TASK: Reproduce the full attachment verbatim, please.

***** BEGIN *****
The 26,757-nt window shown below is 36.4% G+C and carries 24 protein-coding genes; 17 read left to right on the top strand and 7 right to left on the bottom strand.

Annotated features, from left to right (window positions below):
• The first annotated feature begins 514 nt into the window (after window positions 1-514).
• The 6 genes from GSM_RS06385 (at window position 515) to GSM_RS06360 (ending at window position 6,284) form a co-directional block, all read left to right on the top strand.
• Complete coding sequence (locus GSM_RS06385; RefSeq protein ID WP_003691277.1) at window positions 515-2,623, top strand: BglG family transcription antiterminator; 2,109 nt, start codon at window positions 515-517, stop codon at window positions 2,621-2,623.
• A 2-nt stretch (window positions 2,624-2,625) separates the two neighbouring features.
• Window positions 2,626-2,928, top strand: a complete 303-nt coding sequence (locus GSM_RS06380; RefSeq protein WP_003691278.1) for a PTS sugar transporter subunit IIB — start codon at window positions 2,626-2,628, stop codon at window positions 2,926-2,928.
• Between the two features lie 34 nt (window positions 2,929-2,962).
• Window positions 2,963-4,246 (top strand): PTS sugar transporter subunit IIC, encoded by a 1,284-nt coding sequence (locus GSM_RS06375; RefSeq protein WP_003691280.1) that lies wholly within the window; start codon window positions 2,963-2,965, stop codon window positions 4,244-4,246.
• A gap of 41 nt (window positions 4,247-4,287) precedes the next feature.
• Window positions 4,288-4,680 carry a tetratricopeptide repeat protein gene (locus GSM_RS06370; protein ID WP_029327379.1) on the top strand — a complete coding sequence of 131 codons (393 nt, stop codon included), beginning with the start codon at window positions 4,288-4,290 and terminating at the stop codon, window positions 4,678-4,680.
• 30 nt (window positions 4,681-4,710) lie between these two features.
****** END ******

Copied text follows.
The 26,757-nt window shown below is 36.4% G+C and carries 24 protein-coding genes; 17 read left to right on the top strand and 7 right to left on the bottom strand.

Annotated features, from left to right (window positions below):
• The first annotated feature begins 514 nt into the window (after window positions 1-514).
• The 6 genes from GSM_RS06385 (at window position 515) to GSM_RS06360 (ending at window position 6,284) form a co-directional block, all read left to right on the top strand.
• Complete coding sequence (locus GSM_RS06385; RefSeq protein ID WP_003691277.1) at window positions 515-2,623, top strand: BglG family transcription antiterminator; 2,109 nt, start codon at window positions 515-517, stop codon at window positions 2,621-2,623.
• A 2-nt stretch (window positions 2,624-2,625) separates the two neighbouring features.
• Window positions 2,626-2,928, top strand: a complete 303-nt coding sequence (locus GSM_RS06380; RefSeq protein WP_003691278.1) for a PTS sugar transporter subunit IIB — start codon at window positions 2,626-2,628, stop codon at window positions 2,926-2,928.
• Between the two features lie 34 nt (window positions 2,929-2,962).
• Window positions 2,963-4,246 (top strand): PTS sugar transporter subunit IIC, encoded by a 1,284-nt coding sequence (locus GSM_RS06375; RefSeq protein WP_003691280.1) that lies wholly within the window; start codon window positions 2,963-2,965, stop codon window positions 4,244-4,246.
• A gap of 41 nt (window positions 4,247-4,287) precedes the next feature.
• Window positions 4,288-4,680 carry a tetratricopeptide repeat protein gene (locus GSM_RS06370; protein ID WP_029327379.1) on the top strand — a complete coding sequence of 131 codons (393 nt, stop codon included), beginning with the start codon at window positions 4,288-4,290 and terminating at the stop codon, window positions 4,678-4,680.
• 30 nt (window positions 4,681-4,710) lie between these two features.